Philadelphia Waterdogs attackman Kieran McArdle

PLL 2024 All-Star snubs: Kieran McArdle headlines biggest omissions

By PLL Beat Writers | Jul 9, 2024

Forty of the PLL’s best are headed to Louisville this weekend to take part in the 2024 All-Star Game. But which deserving players didn't make the All-Star cut?

Here are our beat writers' picks for the biggest snub from each squad:

Philadelphia Waterdogs: Kieran McArdle

What does McArdle have to do to get the respect he deserves? Here are the facts: McArdle ranks third in points per game and goals per game in the Eastern Conference. He’s second in goal rate among players with 150-plus touches and has turned the ball over less than Asher Nolting, Jeff Teat and Marcus Holman

In every respect of the game, McArdle is as good or better than the average All-Star selection in the Eastern Conference. And he still wasn’t chosen. In fact, he’s never been a PLL All-Star, with his three career selections all coming in the MLL (2015, '16 and '18). It isn’t surprising to see McArdle get snubbed once again, but you can bet his teammates and coaches will be noting the continual disrespect toward their captain. 

McArdle ranks eighth all-time in points (470), sixth in goals (293) and 10th in assists (176). You’d be hard-pressed to find a player like that in any other sport who’s never been selected for an All-Star Game.

Plus, the "his team is 1-4" argument is less than irrelevant considering his coaches made the cut, but he didn’t. – Wyatt Miller

California Redwoods: Wes Berg

The fans don’t got love for Bergy?

I think that’s what Snoop Dogg meant to say at the 1993 Source Awards. Berg has been the epitome of efficiency for some time now, and despite the Redwoods’ offense taking its time to find its flow, he hasn't missed a beat.

He scores a goal on 14% of his touches. Among players with more than 25 touches this season, only one other player in the Western Conference boasts a higher goal rate. 

When it comes to raw statistics, Berg ranks well, too.

He’s 16th in the league in one-point goals scored with nine (sixth amongst Western Conference players), and more impressively, he’s doing it while shooting 72.7% — the highest in the league. 

Sure, he doesn’t touch the ball as much as other selected players, and his team’s 1-3 record doesn’t help, so it might not be surprising that Berg didn’t get the nod.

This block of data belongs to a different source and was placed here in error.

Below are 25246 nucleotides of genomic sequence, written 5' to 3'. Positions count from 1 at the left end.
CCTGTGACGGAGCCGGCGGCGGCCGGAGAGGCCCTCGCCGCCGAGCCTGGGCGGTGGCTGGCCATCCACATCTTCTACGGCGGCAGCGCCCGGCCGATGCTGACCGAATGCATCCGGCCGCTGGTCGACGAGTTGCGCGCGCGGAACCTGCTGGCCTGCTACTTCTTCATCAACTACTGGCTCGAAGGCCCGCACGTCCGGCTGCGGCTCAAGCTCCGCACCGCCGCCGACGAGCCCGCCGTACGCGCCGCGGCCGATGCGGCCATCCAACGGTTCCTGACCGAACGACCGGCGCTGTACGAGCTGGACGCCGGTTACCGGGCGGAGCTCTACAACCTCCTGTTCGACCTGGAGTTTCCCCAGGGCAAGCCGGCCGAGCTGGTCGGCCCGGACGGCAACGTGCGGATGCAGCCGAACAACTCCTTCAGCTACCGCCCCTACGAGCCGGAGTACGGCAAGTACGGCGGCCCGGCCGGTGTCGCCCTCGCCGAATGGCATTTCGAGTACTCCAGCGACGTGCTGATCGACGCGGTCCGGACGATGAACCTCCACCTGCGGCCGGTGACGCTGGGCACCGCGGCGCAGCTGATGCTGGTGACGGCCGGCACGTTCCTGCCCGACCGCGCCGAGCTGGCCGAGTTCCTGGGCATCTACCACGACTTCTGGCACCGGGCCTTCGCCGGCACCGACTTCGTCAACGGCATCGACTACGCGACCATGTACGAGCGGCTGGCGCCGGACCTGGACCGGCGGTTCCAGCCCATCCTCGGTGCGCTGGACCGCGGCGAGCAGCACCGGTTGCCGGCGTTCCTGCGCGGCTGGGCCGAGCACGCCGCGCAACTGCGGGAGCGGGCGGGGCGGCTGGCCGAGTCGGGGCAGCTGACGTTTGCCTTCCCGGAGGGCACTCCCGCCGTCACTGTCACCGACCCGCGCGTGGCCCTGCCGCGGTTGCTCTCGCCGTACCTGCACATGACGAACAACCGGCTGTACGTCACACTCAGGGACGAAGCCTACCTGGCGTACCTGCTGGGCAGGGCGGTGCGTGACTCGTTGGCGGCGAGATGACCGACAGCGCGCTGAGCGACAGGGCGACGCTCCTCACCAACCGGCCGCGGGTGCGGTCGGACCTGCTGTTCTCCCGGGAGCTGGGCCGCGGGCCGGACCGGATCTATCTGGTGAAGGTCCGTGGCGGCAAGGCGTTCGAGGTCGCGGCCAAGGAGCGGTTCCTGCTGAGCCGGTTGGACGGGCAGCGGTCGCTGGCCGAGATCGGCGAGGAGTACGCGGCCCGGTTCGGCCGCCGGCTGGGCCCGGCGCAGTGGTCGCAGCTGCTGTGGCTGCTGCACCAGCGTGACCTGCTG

But whenever you hear his name during a broadcast, it’s usually followed by a “goal” call. And considering lacrosse isn’t fun if no scoring’s getting done, Berg’s contributions should carry more weight with the voters. – Jerome Taylor

Denver Outlaws: Luke Wierman

Wierman is one of the most obvious All-Star snubs in the league. Denver is fairly represented at the All-Star Game, but leaving Wierman off the Western Conference roster is a pretty big miss.

From a pure numbers standpoint, he easily should be there. He’s fourth in the league in faceoff percentage (56.9%), and he’s already proven himself against the best in the world. 

Against Utah’s Mike Sisselberger, who earned the second faceoff spot for the West, Wierman tilted the field by winning 23 of 36 faceoffs (64%). He also won 60% of his draws against Trevor Baptiste and the New York Atlas.

While Wierman struggled against TD Ierlan, so has everyone else. And while the counting stats aren’t all there, Wierman also played fewer games than most other faceoff specialists.

Both Brennan O’Neill and Jake Piseno will represent Denver’s exceptional rookie class in the All-Star Game, but Wierman should be alongside them. – Topher Adams

New York Atlas: Xander Dickson

Dickson has had 145 fewer touches than Teat, 112 fewer than Holman, 88 fewer touches than Michael Sowers, 67 fewer than Nolting and 65 fewer than Connor Shellenberger. Still, Dickson ranks second in points and scoring points in the league, behind only Teat in both.